Renovating 'listed' premises is not easy. Building regulations limit changes to those that do not compromise a site's historical significance, and plans are subject to intense scrutiny from local councils before approval. This often makes it hard to incorporate access routes for wheelchair users.
Downside Abbey is a Roman Catholic monastery in Stratton-on-the-Fosse, Radstock. It is home to a community of Benedictine monks who live together in prayer and run Downside School, an independent boarding and day school for pupils aged 11-18 that forms part of the building.
Downside Abbey and School began nearly 200 years ago in 1814, when monks expelled from France arrived and established the community. Numbers increased and extensions to the building were made to accommodate the growing school. It gradually developed into what it is today, a fully equipped educational facility with 400 pupils. A bookshop, formerly an agricultural building, doubles as a church meeting room and pastoral community centre.
The school needed to make the bookshop accessible to people with mobility problems as stipulated by the Disability Discrimination Act (DDA), but faced challenges caused by the building's 'listed' status.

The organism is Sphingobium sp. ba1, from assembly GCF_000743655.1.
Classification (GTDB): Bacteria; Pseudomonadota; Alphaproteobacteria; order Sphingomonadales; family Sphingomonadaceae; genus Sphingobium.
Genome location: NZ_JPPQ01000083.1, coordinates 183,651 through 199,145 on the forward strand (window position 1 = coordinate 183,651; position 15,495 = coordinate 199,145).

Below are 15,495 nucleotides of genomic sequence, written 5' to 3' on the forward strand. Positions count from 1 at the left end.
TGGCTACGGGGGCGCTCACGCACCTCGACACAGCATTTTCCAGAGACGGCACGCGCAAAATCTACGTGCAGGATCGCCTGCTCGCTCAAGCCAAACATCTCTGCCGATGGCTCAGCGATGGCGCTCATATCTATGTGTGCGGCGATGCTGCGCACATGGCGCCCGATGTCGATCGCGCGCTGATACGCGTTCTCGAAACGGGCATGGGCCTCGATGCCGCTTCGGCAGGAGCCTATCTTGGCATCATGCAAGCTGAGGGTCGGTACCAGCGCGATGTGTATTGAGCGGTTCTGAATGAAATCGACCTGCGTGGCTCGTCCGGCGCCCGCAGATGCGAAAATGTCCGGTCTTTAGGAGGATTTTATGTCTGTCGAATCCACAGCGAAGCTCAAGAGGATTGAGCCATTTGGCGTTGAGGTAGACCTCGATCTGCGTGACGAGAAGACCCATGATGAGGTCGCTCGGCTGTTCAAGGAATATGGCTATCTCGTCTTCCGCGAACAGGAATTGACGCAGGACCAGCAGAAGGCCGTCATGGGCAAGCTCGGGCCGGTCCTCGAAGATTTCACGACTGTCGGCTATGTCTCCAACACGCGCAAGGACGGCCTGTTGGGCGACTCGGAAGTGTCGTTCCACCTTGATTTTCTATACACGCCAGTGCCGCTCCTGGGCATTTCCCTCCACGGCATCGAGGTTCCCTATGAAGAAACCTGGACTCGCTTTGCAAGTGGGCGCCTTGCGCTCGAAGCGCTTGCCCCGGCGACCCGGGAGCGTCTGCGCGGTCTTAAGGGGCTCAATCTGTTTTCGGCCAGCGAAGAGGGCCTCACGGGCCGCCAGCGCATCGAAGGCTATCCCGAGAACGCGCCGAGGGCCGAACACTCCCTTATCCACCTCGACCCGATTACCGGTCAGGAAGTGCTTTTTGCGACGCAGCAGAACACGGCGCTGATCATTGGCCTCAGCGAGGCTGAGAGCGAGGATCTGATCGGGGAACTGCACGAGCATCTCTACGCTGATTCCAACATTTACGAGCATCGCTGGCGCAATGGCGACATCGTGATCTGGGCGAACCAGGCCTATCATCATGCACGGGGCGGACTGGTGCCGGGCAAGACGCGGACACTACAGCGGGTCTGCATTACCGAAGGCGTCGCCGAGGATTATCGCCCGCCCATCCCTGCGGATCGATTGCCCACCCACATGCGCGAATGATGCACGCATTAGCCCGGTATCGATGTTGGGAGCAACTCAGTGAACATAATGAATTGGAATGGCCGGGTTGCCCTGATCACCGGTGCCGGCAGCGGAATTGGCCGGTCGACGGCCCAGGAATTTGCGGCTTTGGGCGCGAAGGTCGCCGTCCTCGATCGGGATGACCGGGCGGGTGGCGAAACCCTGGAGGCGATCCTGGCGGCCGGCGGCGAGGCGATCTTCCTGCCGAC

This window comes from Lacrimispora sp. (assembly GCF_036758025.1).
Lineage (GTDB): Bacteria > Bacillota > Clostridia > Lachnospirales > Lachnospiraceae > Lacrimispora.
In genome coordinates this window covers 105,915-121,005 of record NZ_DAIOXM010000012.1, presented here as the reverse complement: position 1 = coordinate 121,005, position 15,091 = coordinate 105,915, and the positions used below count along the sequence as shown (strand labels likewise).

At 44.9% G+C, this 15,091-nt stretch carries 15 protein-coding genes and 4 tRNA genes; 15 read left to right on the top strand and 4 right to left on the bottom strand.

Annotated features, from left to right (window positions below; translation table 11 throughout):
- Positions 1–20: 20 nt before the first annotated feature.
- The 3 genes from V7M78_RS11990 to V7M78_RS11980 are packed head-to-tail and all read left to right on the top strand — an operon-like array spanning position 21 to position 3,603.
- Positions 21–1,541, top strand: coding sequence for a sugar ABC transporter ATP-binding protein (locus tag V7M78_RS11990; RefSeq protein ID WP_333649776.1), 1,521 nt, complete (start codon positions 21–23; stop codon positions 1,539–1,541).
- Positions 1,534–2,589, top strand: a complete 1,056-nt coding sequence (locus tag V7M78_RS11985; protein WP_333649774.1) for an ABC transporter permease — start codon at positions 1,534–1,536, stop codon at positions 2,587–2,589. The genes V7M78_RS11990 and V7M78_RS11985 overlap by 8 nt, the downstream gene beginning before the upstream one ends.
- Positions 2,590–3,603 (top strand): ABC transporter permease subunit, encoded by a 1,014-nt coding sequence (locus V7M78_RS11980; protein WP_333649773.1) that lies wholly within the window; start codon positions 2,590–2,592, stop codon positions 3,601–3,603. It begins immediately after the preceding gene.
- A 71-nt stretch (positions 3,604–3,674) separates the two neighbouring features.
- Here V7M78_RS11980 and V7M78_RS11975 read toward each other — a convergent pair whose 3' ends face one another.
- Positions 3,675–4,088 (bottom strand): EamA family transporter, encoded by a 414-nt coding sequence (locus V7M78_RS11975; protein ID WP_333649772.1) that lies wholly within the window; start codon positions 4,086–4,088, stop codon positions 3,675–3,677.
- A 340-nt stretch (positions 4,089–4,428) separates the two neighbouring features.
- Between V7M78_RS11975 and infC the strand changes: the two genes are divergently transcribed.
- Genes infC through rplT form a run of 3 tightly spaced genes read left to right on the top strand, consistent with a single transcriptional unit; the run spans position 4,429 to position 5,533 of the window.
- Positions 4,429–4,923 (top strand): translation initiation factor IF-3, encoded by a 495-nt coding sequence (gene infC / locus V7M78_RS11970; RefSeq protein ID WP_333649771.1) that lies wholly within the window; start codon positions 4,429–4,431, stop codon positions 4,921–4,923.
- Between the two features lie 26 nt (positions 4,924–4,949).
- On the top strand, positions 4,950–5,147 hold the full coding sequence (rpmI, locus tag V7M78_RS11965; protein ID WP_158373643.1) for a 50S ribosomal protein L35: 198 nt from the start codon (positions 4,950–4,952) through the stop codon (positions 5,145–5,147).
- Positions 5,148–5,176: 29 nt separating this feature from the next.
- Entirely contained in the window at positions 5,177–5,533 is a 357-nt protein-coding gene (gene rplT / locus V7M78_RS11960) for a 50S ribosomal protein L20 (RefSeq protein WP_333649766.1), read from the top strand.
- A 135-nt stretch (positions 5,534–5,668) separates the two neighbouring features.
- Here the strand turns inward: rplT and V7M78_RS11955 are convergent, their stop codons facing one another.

Stuart Forsey, Clerk of the Works at Downside Abbey, explains; "We carried out a £300,000 refurbishment, which included developing the first floor to include a new chapel, meeting rooms and toilet facilities. To meet DDA requirements we opted for a platform lift and chose movemanSKG as the supplier. The company has an excellent reputation and came highly recommended."
"The trick was choosing a unit that blends with the bookshop's historic appearance, and installing it without compromising the building's structural integrity. movemanSKG recommended Prestige, a free standing platform lift that comes in a range of colours and materials. It was perfect."
movemanSKG installed Prestige inside a winding staircase, carefully adapting roof beams to safely incorporate the shaft. The lift looks modern and contemporary, yet simple enough to melt into its surroundings and avoid being an eyesore.
Stuart further commented; "Our new pit-mounted wheelchair lift carries up to 400kg and travels 2.75 metres between ground level and the first floor. Users can operate it independently and enter the carriage by means of a shallow ramp. Windows in the doors make for superb visibility and add to the unit's aesthetic appeal. movemanSKG understood our requirements perfectly and provided a first rate service from initial consultation right through to installation and commissioning."
Thanks to movemanSKG, Downside Abbey and School's bookshop can accommodate less able pupils, teachers, monks and visitors. movemanSKG has nearly 30 years experience in the lift industry and regularly installs units in 'listed' buildings, a testament to its versatility and professionalism.